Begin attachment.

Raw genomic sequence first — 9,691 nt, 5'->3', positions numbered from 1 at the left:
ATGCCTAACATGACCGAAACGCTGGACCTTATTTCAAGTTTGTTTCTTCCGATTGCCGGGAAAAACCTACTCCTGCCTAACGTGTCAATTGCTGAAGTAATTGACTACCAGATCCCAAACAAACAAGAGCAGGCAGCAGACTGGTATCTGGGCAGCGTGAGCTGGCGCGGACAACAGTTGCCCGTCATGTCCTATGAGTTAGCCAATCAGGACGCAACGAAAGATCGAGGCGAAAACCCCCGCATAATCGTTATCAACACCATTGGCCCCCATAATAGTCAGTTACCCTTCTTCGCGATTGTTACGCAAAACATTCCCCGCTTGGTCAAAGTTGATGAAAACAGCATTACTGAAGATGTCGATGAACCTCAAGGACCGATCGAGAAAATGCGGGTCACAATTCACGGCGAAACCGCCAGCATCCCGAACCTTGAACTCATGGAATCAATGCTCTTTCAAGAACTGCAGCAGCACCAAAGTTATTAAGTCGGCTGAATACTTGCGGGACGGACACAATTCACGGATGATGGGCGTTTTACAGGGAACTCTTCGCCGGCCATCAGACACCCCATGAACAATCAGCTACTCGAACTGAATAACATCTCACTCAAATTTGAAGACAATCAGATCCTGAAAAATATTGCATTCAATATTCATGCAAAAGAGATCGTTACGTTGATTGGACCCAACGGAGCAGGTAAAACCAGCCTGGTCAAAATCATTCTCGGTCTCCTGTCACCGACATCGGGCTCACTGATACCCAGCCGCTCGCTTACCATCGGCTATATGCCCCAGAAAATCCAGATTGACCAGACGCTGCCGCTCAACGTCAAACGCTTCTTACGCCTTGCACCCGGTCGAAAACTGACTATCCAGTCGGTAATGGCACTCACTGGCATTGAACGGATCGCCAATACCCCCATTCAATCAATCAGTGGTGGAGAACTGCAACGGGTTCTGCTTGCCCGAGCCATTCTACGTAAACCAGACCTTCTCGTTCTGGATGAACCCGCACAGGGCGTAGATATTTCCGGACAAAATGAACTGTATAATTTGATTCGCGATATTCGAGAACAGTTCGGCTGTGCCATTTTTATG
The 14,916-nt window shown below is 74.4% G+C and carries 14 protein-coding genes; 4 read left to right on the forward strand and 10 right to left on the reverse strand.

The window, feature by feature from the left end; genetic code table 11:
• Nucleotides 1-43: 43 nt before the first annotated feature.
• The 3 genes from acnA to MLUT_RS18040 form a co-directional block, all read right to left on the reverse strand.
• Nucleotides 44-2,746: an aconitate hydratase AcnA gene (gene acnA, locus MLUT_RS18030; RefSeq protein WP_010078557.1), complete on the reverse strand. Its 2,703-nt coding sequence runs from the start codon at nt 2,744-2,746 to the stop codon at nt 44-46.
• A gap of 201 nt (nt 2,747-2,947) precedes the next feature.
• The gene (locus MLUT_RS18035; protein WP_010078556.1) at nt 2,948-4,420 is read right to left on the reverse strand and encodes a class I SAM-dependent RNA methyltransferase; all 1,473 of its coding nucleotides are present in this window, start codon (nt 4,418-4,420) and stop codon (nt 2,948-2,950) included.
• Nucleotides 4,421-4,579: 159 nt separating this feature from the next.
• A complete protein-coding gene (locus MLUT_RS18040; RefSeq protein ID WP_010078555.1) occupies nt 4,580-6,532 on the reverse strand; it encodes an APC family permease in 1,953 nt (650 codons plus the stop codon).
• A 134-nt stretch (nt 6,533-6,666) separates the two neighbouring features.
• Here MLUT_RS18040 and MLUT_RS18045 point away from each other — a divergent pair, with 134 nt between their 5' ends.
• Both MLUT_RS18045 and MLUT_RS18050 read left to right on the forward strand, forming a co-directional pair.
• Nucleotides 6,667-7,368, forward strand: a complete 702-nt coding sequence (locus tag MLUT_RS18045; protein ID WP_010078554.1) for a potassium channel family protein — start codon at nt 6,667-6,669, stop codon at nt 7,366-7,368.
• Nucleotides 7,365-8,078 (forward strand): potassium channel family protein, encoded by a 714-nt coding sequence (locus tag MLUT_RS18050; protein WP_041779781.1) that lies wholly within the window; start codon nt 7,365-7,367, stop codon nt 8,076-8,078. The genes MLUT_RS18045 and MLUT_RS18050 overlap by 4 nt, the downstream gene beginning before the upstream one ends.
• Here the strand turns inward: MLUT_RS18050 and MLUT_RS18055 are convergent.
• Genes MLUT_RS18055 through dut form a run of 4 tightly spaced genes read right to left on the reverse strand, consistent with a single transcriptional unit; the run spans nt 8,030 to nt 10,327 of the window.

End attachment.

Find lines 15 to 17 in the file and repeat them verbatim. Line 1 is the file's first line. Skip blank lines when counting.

• Nucleotides 6,667-7,368, forward strand: a complete 702-nt coding sequence (locus tag MLUT_RS18045; protein ID WP_010078554.1) for a potassium channel family protein — start codon at nt 6,667-6,669, stop codon at nt 7,366-7,368.
• Nucleotides 7,365-8,078 (forward strand): potassium channel family protein, encoded by a 714-nt coding sequence (locus tag MLUT_RS18050; protein WP_041779781.1) that lies wholly within the window; start codon nt 7,365-7,367, stop codon nt 8,076-8,078. The genes MLUT_RS18045 and MLUT_RS18050 overlap by 4 nt, the downstream gene beginning before the upstream one ends.
• Here the strand turns inward: MLUT_RS18050 and MLUT_RS18055 are convergent.